The countdown is on to legalize marijuana.
It's been almost a month since Nevada voters passed Question 2 -- allowing people 21 and older to have up to an ounce of pot starting Jan. 1.
Clark County is working with regulators and asking questions of the industry to iron out the details of making recreational marijuana a reality.
"I don't think anybody has the answers to the questions and the reason we had the discussion [Tuesday] is because there are no answers," said Steve Sisolak, the chairman of the Clark County Commission. "Let's get the questions out there and start working toward some of the answers."
Arguably the chief concern is that there won't be anywhere to legally buy pot when the law goes into effect.
Andrew Jolley, a co-owner of The Source Dispensary, says Nevada should look to Oregon on how to solve that problem. In Oregon, existing medical dispensaries were cleared to sell recreationally.
"Let's piggyback off the medical infrastructure that we already have in place that's been running very well for a year and a half," Jolley said. "Let's utilize that and reduce the influence of the black market so we can get these sales happening as soon as possible."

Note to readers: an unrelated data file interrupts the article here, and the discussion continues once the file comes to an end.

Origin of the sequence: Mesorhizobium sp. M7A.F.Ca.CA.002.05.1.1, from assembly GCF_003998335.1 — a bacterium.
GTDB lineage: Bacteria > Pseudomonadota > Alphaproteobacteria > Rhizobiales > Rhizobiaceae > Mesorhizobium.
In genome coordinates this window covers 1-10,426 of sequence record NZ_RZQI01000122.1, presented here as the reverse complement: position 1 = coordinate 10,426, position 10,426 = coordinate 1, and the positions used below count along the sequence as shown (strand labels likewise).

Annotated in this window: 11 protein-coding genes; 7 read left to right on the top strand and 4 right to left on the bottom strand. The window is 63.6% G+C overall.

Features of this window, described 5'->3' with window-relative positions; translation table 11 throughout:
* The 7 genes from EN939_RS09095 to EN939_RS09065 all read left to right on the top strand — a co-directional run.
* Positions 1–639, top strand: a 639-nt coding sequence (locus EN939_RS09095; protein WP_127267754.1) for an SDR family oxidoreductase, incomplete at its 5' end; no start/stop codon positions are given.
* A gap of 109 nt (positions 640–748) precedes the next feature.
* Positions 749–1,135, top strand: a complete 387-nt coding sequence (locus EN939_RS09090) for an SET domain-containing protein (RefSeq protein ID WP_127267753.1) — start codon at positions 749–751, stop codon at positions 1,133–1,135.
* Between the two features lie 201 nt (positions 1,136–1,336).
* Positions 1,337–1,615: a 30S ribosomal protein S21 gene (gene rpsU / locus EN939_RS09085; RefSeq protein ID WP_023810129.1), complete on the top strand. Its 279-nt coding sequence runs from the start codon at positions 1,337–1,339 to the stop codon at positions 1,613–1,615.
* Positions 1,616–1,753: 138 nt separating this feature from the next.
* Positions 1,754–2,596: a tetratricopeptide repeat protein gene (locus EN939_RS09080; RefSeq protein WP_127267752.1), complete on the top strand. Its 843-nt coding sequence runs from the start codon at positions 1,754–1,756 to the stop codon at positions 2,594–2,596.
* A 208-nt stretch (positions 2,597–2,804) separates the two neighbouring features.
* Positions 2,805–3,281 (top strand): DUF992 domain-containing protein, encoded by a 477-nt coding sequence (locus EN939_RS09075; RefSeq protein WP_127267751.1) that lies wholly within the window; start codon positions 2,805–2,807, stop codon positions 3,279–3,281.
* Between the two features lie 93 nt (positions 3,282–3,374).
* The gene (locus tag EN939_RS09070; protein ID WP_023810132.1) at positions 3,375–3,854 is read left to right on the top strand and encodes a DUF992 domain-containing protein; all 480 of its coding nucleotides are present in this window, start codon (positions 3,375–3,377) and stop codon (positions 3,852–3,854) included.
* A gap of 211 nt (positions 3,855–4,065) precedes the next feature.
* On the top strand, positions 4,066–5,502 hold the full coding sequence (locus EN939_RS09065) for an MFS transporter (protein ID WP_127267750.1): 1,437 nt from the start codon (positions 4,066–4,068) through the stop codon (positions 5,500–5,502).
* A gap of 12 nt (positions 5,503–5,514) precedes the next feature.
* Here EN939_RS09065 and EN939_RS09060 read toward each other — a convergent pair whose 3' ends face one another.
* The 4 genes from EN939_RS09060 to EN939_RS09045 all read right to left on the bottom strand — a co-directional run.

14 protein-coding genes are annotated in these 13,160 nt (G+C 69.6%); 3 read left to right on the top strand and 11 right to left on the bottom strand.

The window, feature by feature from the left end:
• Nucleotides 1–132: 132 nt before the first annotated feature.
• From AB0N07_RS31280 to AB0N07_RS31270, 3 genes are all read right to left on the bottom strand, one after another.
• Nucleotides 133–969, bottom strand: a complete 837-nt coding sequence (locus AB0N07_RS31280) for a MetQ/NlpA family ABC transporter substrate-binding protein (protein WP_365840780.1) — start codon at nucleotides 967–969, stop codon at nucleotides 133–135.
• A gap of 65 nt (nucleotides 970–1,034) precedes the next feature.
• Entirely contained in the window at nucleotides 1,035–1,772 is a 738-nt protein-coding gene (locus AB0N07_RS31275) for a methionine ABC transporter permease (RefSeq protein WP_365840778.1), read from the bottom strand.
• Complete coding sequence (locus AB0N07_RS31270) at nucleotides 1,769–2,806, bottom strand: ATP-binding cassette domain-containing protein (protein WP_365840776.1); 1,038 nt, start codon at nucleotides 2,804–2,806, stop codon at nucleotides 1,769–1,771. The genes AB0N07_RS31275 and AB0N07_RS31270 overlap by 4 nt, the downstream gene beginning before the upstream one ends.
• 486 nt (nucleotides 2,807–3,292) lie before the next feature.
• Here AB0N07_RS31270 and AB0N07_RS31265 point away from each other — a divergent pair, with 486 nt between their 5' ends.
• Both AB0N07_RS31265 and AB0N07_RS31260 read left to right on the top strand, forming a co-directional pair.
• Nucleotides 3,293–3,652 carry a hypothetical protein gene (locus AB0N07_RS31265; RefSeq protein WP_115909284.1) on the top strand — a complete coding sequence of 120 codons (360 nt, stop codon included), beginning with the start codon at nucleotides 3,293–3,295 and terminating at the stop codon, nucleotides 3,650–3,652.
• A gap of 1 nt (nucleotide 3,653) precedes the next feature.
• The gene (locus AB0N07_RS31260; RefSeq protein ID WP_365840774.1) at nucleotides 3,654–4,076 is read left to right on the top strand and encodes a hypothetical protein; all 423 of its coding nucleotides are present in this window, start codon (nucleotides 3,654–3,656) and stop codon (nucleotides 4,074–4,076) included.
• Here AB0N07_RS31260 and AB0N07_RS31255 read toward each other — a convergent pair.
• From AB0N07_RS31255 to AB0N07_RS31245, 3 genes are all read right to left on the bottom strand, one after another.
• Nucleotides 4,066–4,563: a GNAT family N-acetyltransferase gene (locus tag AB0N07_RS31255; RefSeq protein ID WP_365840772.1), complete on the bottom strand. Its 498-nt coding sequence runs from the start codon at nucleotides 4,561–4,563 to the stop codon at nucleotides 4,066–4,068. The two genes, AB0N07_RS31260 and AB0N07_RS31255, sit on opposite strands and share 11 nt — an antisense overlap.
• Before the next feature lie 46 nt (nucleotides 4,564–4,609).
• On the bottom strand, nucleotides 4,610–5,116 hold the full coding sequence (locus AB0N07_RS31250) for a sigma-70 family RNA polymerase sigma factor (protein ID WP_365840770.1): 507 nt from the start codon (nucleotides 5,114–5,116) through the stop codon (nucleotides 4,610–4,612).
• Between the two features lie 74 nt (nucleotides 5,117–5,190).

The whole thing is a bureaucratic labyrinth.
Clark County commissioners must wait for state lawmakers to do their part before tackling our regulations down here.
A big concern for Sisolak and the others is the matter of edibles.
"How is it not going to look like a gummy bear?" said Commissioner Susan Brager. "How is it not going to look like bubble gum or red or green or yellow?"
The question of packaging also gives the commissioners pause.
"I'll put a 3-year-old in a room and I'll tell you they can open up just about anything and they know how to use scissors," Brager said.
Sisolak acknowledged the industry wants to keep products away from kids as much as he does.
Other issues that will be looked at include land use, zoning, advertising, taxing and the locations and hours of retail dispensaries.